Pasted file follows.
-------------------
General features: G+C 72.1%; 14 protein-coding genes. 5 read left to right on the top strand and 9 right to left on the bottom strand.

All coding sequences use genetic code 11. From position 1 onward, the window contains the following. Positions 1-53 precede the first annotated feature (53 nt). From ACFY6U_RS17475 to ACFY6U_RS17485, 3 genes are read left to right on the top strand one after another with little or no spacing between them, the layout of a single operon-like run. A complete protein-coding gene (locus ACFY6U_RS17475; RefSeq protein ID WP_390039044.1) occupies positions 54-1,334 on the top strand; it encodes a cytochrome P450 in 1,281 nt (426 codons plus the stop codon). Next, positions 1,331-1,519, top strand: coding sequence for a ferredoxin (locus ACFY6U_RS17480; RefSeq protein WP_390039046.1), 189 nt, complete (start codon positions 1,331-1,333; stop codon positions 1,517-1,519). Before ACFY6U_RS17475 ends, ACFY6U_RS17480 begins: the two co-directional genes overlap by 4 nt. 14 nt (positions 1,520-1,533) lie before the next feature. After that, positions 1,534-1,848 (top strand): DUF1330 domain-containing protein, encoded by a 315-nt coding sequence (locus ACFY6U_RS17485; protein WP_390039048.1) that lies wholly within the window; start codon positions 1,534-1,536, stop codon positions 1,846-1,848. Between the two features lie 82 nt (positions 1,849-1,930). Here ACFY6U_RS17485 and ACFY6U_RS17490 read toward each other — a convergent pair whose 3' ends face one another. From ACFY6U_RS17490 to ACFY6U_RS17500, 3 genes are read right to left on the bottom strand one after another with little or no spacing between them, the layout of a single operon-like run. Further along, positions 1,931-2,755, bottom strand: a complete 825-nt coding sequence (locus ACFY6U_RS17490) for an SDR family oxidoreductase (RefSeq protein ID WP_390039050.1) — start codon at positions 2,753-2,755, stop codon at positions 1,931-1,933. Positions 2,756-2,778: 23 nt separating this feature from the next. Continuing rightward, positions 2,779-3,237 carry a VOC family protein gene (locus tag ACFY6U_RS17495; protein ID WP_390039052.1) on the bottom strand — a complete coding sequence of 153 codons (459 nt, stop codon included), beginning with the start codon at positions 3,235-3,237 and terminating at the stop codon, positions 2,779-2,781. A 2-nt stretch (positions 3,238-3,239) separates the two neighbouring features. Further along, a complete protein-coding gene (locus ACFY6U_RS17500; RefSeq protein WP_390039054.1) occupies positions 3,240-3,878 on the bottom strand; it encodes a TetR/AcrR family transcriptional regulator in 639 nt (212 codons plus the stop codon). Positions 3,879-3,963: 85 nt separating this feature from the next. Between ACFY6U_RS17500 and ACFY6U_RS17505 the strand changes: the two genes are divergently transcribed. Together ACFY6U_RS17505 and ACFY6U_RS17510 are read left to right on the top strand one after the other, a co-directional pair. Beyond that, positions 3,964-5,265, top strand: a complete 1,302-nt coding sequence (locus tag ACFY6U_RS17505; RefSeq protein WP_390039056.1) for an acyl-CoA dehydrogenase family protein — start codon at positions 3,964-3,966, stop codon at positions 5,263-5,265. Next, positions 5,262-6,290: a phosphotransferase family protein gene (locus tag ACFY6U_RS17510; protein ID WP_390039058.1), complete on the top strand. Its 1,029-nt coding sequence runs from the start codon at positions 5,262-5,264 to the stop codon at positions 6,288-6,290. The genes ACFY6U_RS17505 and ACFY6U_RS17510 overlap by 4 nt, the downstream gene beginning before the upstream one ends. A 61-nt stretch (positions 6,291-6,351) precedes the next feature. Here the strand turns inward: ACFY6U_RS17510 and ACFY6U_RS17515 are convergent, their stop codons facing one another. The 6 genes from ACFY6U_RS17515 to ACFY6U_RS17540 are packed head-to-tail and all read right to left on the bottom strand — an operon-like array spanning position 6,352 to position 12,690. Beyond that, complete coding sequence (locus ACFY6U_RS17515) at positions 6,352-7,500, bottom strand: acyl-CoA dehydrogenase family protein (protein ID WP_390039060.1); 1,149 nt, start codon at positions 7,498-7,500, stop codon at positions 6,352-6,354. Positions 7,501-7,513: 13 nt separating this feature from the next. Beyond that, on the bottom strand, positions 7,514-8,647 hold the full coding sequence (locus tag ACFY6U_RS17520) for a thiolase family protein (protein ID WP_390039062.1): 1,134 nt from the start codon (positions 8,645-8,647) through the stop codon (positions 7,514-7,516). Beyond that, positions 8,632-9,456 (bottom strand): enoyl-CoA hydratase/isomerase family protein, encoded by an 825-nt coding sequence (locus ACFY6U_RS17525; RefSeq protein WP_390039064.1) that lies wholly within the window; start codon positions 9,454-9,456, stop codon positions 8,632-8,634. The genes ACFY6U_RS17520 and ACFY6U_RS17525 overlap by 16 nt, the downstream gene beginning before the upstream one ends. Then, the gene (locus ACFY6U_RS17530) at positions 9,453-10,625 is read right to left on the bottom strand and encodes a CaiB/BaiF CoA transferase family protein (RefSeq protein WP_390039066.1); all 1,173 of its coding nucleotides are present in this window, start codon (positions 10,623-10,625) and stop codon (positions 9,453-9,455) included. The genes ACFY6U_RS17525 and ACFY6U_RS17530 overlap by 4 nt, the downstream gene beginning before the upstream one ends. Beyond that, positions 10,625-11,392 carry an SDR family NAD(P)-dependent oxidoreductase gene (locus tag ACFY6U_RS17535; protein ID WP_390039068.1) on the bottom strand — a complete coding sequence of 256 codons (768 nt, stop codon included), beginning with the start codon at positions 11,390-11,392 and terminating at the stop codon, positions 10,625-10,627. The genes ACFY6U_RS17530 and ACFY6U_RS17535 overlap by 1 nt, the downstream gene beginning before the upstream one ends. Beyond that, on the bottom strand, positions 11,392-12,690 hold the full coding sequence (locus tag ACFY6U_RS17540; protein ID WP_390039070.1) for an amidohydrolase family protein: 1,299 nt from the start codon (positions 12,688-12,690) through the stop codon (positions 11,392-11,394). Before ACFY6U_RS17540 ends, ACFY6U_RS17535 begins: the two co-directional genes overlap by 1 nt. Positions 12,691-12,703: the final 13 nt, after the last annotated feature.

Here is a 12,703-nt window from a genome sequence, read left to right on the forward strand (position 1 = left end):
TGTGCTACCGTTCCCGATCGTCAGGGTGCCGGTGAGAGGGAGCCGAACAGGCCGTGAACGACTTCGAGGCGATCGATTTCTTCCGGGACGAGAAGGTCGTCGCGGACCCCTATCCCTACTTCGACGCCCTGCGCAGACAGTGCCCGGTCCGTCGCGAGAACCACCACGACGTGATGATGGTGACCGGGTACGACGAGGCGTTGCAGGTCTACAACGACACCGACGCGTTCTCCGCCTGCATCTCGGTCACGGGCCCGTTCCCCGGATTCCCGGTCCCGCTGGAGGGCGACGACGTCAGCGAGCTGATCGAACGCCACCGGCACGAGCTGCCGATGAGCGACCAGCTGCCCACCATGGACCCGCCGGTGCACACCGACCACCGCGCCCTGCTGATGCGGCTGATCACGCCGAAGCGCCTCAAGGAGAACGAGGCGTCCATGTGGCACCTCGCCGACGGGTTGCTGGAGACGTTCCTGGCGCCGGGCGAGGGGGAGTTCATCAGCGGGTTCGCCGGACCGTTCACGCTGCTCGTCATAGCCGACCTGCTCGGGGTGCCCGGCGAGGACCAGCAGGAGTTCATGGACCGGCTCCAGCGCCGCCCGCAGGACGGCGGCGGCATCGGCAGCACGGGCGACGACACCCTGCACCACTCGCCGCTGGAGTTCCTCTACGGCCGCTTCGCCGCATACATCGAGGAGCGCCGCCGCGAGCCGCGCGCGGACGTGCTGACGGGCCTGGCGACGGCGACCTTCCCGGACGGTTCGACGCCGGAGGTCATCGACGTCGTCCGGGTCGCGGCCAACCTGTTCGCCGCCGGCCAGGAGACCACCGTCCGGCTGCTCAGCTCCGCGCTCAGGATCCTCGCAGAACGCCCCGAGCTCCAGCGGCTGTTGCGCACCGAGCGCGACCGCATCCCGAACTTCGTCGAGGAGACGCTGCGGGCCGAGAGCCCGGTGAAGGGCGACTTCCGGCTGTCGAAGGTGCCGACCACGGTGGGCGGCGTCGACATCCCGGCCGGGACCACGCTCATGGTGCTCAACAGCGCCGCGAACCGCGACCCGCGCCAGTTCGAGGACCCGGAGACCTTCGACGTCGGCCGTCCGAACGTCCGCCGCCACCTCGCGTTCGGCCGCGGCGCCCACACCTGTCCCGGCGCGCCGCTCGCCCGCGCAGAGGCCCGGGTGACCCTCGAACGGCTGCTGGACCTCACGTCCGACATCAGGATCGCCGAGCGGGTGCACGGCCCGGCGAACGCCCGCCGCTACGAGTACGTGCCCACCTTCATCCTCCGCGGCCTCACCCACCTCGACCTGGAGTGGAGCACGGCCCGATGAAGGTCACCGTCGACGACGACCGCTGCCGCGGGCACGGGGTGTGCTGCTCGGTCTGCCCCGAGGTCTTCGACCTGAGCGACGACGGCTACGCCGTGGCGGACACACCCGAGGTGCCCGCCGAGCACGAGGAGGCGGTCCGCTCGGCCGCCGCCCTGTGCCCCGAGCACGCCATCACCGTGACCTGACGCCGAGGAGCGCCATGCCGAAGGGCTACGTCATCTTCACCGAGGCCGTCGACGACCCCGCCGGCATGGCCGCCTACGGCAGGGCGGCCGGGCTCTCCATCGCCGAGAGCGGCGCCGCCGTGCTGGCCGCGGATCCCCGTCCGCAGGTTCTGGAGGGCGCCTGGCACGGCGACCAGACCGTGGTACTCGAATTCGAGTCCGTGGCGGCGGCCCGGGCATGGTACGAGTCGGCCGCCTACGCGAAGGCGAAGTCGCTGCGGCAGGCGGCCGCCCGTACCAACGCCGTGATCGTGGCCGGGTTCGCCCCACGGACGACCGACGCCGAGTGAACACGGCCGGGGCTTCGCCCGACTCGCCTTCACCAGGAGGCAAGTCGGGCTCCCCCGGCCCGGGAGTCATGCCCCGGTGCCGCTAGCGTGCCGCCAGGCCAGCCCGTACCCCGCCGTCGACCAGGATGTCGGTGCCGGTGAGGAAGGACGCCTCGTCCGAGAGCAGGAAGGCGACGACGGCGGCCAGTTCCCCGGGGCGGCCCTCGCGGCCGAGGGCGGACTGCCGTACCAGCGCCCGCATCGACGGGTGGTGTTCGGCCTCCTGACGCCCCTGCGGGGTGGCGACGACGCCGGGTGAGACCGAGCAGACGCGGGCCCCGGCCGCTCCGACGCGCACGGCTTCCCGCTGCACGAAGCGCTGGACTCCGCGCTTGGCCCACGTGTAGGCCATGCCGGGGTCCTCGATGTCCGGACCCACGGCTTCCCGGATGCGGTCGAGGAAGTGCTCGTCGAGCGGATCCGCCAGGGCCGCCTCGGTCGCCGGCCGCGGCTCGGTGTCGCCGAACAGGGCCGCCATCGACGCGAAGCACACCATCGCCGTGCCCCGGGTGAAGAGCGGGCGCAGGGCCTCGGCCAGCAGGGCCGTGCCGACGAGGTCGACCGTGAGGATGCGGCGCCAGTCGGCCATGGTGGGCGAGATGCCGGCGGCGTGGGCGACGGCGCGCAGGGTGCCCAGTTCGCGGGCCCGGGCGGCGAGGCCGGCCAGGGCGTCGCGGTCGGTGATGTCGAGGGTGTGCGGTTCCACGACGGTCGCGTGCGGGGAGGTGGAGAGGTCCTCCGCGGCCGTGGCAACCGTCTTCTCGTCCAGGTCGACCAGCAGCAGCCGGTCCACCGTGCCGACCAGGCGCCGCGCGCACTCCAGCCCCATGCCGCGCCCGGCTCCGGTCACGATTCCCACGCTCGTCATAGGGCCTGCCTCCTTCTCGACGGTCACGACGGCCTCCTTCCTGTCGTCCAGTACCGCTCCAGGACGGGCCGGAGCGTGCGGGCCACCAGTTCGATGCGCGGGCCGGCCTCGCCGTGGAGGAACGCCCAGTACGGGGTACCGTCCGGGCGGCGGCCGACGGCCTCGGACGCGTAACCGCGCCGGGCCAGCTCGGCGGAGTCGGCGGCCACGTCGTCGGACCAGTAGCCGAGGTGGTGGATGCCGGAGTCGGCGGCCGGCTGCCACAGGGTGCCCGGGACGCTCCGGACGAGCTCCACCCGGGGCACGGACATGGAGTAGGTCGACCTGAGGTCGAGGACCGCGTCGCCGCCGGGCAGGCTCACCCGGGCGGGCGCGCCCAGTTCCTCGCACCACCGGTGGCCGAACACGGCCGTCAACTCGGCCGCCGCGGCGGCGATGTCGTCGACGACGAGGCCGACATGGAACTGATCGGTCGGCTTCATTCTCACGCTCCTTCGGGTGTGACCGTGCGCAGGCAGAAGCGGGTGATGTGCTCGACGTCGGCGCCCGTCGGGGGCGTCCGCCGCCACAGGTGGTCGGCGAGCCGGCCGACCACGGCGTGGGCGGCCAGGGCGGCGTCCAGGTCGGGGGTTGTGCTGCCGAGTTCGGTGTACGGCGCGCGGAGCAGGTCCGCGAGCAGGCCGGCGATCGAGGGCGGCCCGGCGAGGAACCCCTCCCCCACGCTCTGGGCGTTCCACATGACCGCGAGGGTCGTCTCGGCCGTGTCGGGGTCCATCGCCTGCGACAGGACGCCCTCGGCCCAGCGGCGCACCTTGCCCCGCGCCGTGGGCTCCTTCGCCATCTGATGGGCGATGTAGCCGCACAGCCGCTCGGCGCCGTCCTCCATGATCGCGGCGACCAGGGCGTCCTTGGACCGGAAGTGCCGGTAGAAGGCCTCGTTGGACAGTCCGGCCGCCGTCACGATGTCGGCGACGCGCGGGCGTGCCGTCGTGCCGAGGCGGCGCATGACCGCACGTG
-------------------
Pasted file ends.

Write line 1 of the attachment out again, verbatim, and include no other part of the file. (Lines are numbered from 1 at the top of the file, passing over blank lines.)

General features: G+C 72.1%; 14 protein-coding genes. 5 read left to right on the top strand and 9 right to left on the bottom strand.